A historic part of Fort Worth is getting closer and closer to a major transformation.
Back in January, the city put a call out for developers to send in ideas for a four-acre patch of land at the corner of Berry and Stalcup streets in a key part of the Stop 6 neighborhood.
City leaders have now narrowed down the submissions to three different proposals and they want the community to help them decide which one to pick.
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The proposals are all posted on the city's website. People in Fort Worth, especially those who live in the Stop 6 neighborhood, are invited to fill out an online survey to share their thoughts on each proposal.
The deadline to fill out the survey is April 14 at 11:59 p.m.
Here’s a summary of each project proposal:
Option 1: Innovan Neighborhoods, LLC
The first proposal is courtesy of Innovan Neighborhoods, LLC, which has more than 30 years of real estate development experience in DFW and a portfolio of more than $2.5 billion in real estate projects in the region.
Their proposed project is 41 townhomes, a portion of which would expand options for affordable housing in the area. The units would be available to families at 80% of the area’s median income.
Another portion of the townhomes would be live/work townhomes, with living space above and retail space on the ground floor for neighborhood-based businesses to grow. The development would prioritize community-oriented open space and include a linear park, a community garden, a play area, and a ball field.
Innovan Neighborhoods has spearheaded the Southside Master Plan in Dallas, and plans to partner with groups like Bennett Benner Partners, who are involved in the revitalization of Cowan Place in Stop Six and who helped develop the master plan for Crockett Row at West 7th in Fort Worth.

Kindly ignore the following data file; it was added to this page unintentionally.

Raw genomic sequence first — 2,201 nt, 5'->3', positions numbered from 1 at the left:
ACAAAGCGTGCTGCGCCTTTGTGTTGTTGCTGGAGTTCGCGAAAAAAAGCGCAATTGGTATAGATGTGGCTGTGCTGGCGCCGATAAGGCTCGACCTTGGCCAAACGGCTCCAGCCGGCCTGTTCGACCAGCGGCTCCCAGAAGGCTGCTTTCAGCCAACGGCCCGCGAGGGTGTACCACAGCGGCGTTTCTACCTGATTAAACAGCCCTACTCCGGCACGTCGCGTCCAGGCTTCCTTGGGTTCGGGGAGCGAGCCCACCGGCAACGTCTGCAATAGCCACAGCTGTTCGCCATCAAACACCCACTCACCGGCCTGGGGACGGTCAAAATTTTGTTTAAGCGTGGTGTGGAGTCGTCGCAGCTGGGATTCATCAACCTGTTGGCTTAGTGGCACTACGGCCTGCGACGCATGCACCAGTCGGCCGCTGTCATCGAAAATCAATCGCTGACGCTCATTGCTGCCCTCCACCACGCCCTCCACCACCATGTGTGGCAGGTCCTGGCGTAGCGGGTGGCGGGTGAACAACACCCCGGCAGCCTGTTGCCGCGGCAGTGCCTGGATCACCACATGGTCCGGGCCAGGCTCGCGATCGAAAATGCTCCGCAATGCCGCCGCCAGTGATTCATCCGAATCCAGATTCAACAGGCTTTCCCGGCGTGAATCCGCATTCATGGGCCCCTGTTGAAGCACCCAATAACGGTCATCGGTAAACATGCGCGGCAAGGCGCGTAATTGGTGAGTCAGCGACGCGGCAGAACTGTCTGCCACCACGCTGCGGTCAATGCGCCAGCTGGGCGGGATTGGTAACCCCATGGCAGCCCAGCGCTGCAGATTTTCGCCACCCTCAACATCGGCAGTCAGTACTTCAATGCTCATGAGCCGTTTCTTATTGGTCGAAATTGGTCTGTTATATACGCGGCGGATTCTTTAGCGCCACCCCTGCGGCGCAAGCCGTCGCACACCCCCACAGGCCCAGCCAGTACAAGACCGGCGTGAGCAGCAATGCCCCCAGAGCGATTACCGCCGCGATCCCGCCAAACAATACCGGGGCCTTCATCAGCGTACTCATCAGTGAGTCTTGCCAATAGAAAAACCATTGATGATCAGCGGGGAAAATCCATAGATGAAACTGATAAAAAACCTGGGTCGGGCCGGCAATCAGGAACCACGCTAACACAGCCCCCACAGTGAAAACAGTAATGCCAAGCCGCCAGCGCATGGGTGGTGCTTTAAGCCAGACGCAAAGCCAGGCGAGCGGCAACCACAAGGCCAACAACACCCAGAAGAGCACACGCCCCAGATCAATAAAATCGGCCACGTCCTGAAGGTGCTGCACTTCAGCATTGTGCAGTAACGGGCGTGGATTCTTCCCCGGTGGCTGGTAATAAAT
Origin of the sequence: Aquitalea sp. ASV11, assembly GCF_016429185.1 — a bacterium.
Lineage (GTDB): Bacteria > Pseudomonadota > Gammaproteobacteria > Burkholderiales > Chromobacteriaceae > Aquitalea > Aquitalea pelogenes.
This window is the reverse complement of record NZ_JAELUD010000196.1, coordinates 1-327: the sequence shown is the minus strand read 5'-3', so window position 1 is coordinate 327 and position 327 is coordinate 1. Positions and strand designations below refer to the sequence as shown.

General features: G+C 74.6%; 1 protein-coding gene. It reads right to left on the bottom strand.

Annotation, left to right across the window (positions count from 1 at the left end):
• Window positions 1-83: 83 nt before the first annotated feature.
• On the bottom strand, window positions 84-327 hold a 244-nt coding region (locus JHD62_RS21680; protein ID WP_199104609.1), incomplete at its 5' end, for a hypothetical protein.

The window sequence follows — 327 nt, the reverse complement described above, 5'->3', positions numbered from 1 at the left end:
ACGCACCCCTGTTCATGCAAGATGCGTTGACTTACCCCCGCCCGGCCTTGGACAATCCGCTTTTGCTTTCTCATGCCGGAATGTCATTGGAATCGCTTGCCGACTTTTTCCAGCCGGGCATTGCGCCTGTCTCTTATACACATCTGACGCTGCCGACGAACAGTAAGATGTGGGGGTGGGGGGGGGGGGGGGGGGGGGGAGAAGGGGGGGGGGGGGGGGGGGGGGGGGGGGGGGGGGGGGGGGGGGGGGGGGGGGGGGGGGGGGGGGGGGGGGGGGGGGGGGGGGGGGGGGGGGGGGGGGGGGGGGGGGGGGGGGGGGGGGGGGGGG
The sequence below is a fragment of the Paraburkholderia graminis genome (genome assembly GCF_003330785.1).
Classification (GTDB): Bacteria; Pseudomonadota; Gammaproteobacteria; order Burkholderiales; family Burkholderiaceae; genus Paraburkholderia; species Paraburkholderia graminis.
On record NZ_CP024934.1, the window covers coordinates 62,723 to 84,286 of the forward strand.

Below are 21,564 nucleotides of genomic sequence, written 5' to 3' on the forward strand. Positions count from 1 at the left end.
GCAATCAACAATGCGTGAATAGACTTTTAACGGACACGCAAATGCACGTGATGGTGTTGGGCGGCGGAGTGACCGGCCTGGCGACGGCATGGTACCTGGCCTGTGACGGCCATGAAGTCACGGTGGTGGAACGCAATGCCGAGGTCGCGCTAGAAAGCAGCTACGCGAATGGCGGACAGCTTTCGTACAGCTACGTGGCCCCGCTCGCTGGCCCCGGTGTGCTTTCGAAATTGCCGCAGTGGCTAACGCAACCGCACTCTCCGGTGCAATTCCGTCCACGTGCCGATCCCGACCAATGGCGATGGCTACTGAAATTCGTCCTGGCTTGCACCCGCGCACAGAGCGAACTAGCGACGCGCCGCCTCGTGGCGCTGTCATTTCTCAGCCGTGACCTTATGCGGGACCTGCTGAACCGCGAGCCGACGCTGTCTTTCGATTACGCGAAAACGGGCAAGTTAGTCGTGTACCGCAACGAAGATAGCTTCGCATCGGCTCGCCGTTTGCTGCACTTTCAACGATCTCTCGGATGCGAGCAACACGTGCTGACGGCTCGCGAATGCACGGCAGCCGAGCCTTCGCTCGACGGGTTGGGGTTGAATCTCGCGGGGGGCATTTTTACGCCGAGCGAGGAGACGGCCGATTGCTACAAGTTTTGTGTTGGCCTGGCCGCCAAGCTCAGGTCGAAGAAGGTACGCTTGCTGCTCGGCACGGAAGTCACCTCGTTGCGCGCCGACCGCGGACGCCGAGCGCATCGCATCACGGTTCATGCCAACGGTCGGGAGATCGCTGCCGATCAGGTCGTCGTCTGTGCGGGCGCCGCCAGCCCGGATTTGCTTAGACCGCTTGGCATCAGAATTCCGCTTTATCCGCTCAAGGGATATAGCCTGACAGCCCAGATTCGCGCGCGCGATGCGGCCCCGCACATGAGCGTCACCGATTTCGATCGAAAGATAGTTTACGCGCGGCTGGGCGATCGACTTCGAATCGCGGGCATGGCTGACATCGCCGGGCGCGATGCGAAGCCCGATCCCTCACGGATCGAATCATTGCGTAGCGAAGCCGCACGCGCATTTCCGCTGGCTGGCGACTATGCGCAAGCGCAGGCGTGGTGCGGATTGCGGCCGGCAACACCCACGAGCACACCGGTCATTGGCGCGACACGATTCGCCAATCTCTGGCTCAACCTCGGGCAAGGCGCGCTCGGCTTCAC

Option 2: Legacy Construction Solutions
The second proposal comes from Legacy Construction Solutions, whose co-founder and head developer has a family history in the area dating back over 63 years.
Their proposed project is a multi-family/commercial mixed-use development that offers residential units, office/retail space, a sports field house, and a multi-court gym/training facility that will allow high-caliber athletes to train at a professional level.
Legacy Construction Solutions would partner with RPGA Design and HRM Construction to work on this development. RPGA Design is known for a variety of mixed-use multifamily and senior housing developments in cities throughout Texas.
Option 3: Rollins East Fort Worth Development Team
The third proposal is courtesy of Rollins East Fort Worth Development Team, a full-service real estate development and investment organization that brings 110 years of management experience and large company expertise to the table.
Their proposed project can include housing and retail, food services, a training center, a community services center, a medical/wellness center and a walking trail.